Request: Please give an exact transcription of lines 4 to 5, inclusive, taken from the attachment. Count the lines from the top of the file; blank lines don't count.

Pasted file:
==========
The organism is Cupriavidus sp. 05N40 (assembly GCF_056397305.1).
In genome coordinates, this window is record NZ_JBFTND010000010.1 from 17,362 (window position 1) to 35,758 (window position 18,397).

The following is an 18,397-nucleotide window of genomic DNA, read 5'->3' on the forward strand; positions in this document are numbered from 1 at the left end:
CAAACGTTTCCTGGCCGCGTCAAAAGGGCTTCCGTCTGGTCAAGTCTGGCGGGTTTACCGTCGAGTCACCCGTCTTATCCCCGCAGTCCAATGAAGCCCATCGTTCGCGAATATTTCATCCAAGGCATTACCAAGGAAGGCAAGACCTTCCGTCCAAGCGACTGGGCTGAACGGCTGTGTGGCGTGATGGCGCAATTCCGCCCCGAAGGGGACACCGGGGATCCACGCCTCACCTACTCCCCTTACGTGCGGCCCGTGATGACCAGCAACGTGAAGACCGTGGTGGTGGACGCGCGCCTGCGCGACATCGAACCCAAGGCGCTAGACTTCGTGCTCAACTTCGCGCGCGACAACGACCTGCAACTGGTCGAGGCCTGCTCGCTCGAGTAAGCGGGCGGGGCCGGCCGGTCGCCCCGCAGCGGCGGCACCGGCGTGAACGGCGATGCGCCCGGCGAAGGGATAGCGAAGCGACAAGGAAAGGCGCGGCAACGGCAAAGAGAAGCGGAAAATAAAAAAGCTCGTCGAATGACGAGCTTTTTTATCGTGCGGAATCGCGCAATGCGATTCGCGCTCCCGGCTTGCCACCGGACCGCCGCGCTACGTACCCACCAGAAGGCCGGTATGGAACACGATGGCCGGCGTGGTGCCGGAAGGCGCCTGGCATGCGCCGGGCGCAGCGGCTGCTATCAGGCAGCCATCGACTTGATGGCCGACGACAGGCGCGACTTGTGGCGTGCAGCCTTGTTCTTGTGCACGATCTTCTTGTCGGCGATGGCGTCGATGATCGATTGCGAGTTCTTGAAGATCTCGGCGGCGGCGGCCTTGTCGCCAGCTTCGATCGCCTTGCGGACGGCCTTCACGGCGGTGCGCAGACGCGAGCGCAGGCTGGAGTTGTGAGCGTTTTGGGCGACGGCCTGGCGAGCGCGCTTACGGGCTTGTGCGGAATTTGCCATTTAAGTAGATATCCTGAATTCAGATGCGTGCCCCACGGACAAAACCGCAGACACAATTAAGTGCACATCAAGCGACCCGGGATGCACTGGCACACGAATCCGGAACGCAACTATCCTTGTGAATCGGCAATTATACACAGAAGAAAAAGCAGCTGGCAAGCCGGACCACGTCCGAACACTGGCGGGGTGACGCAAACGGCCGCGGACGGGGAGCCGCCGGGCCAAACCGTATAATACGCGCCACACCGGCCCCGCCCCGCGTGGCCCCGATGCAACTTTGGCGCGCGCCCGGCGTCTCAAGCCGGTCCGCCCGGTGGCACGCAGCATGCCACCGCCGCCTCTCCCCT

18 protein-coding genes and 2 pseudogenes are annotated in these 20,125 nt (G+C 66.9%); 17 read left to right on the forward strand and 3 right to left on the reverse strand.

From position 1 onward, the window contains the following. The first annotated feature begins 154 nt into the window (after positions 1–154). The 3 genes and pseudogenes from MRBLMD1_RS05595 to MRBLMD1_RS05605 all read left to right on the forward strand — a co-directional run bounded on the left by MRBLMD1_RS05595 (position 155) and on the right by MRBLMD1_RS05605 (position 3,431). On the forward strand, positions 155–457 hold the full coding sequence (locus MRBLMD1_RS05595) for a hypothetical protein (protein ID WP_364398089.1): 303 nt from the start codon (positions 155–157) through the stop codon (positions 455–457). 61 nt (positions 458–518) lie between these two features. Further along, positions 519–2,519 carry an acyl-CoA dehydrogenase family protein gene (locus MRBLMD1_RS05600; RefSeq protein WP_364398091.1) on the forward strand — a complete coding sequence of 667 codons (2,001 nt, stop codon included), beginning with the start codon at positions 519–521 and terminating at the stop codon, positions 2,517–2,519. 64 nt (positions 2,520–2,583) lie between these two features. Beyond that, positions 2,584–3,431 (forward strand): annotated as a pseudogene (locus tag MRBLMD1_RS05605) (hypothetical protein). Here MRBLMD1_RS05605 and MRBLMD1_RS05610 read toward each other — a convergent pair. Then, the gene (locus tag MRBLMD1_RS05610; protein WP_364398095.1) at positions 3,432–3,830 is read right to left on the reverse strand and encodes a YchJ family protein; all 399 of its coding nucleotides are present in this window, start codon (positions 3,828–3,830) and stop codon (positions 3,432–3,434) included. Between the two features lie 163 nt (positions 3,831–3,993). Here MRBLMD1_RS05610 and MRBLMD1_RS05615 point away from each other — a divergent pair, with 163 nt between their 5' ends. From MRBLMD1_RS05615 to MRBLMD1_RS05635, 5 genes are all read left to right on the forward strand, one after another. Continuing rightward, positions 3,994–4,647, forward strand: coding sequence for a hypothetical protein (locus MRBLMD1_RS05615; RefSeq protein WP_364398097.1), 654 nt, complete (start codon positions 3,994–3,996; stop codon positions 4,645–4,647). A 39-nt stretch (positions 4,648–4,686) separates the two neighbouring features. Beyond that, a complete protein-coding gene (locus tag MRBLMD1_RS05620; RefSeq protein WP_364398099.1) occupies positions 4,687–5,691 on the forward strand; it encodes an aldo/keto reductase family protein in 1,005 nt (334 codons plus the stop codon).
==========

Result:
CAAACGTTTCCTGGCCGCGTCAAAAGGGCTTCCGTCTGGTCAAGTCTGGCGGGTTTACCGTCGAGTCACCCGTCTTATCCCCGCAGTCCAATGAAGCCCATCGTTCGCGAATATTTCATCCAAGGCATTACCAAGGAAGGCAAGACCTTCCGTCCAAGCGACTGGGCTGAACGGCTGTGTGGCGTGATGGCGCAATTCCGCCCCGAAGGGGACACCGGGGATCCACGCCTCACCTACTCCCCTTACGTGCGGCCCGTGATGACCAGCAACGTGAAGACCGTGGTGGTGGACGCGCGCCTGCGCGACATCGAACCCAAGGCGCTAGACTTCGTGCTCAACTTCGCGCGCGACAACGACCTGCAACTGGTCGAGGCCTGCTCGCTCGAGTAAGCGGGCGGGGCCGGCCGGTCGCCCCGCAGCGGCGGCACCGGCGTGAACGGCGATGCGCCCGGCGAAGGGATAGCGAAGCGACAAGGAAAGGCGCGGCAACGGCAAAGAGAAGCGGAAAATAAAAAAGCTCGTCGAATGACGAGCTTTTTTATCGTGCGGAATCGCGCAATGCGATTCGCGCTCCCGGCTTGCCACCGGACCGCCGCGCTACGTACCCACCAGAAGGCCGGTATGGAACACGATGGCCGGCGTGGTGCCGGAAGGCGCCTGGCATGCGCCGGGCGCAGCGGCTGCTATCAGGCAGCCATCGACTTGATGGCCGACGACAGGCGCGACTTGTGGCGTGCAGCCTTGTTCTTGTGCACGATCTTCTTGTCGGCGATGGCGTCGATGATCGATTGCGAGTTCTTGAAGATCTCGGCGGCGGCGGCCTTGTCGCCAGCTTCGATCGCCTTGCGGACGGCCTTCACGGCGGTGCGCAGACGCGAGCGCAGGCTGGAGTTGTGAGCGTTTTGGGCGACGGCCTGGCGAGCGCGCTTACGGGCTTGTGCGGAATTTGCCATTTAAGTAGATATCCTGAATTCAGATGCGTGCCCCACGGACAAAACCGCAGACACAATTAAGTGCACATCAAGCGACCCGGGATGCACTGGCACACGAATCCGGAACGCAACTATCCTTGTGAATCGGCAATTATACACAGAAGAAAAAGCAGCTGGCAAGCCGGACCACGTCCGAACACTGGCGGGGTGACGCAAACGGCCGCGGACGGGGAGCCGCCGGGCCAAACCGTATAATACGCGCCACACCGGCCCCGCCCCGCGTGGCCCCGATGCAACTTTGGCGCGCGCCCGGCGTCTCAAGCCGGTCCGCCCGGTGGCACGCAGCATGCCACCGCCGCCTCTCCCCT

18 protein-coding genes and 2 pseudogenes are annotated in these 20,125 nt (G+C 66.9%); 17 read left to right on the forward strand and 3 right to left on the reverse strand.